• Monday to Thursday 9:30 a.m.–4:00 p.m., Friday 9:30 a.m.–2:00 p.m.
  • $600 per student

BioCoding

Computers have revolutionized almost every aspect of our lives, including life science research. Unfortunately, a visit to most science classrooms would leave you with the impression that biology is only about microscopes and dissections. In fact, biology is in the middle of its biggest "revolution" as bioinformatics — the use of computing technologies to manage and understand biological data—changes how we understand everything from genomes to ecosystems.

This camp introduces the basic skills necessary for bioinformatics and will equip motivated students with knowledge that will serve them well after the course is completed. Participating students should have an introductory knowledge of biology, but little to no knowledge of computer programming or bioinformatics is required. Basic typing proficiency and a strong interest in problem solving is recommended. Students will also learn basic molecular biology techniques with a hands-on laboratory to isolate and sequence DNA from biological samples; the data generated will be analyzed using common bioinformatics techniques, tools, and databases. Students will:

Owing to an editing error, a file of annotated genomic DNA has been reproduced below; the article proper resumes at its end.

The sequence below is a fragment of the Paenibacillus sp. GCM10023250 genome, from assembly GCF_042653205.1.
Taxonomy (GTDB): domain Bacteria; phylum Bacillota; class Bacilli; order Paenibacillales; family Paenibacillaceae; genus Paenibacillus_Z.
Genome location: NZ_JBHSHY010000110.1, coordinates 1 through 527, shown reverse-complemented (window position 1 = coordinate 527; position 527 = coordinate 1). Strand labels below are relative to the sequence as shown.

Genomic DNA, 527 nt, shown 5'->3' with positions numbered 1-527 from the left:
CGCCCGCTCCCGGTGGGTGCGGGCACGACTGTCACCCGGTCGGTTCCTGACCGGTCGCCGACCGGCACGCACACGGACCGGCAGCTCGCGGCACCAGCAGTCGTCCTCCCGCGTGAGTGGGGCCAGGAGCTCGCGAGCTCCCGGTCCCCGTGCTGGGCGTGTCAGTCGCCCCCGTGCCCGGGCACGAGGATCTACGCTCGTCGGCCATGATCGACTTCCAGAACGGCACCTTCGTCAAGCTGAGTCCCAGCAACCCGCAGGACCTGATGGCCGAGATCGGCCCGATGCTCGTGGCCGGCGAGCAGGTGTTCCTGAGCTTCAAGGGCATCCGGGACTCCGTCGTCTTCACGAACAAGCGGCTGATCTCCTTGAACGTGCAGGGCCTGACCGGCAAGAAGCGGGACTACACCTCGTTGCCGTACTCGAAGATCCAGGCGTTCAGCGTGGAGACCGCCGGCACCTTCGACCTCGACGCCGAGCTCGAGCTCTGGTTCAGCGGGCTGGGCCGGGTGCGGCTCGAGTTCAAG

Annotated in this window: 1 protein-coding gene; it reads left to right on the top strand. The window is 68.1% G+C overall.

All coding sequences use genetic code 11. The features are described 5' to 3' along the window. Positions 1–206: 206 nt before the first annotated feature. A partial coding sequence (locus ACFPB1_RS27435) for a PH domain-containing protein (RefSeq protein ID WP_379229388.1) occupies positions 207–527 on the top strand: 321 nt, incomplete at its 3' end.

• learn about and use the Linux operating system;
  • write computer programs in the Python programming language;
  • extract and sequence DNA samples in the lab using PCR;
  • manipulate and analyze DNA and protein sequence data; and
  • explore online biological sequence databases.

Details:

  • Grades: entering grade 11 or higher and have taken DNA Science or have a high level of training in the sciences (documentation required)
  • Monday to Thursday 9:30 a.m.–4:00 p.m., Friday 9:30 a.m.–2:00 p.m.
  • $600 per student

Genome Science

The term genome was coined in 1920 by the German botanist Hans Winkler. A combination of the words gene and chromosome, a genome is the set of genes located on one or more chromosomes that defines a living organism. The concept of a genome has been expanded to mean the entire sequence of DNA nucleotides or "letters" (ATGC) that compose the genetic information within an organism's set of chromosomes, or all of it's genes. Complete genome sequences are now available for humans and many plants and animals. With this information in hand, the next step is for scientists to understand the physiological functions of the thousands of genes for which little is known beyond their sequences.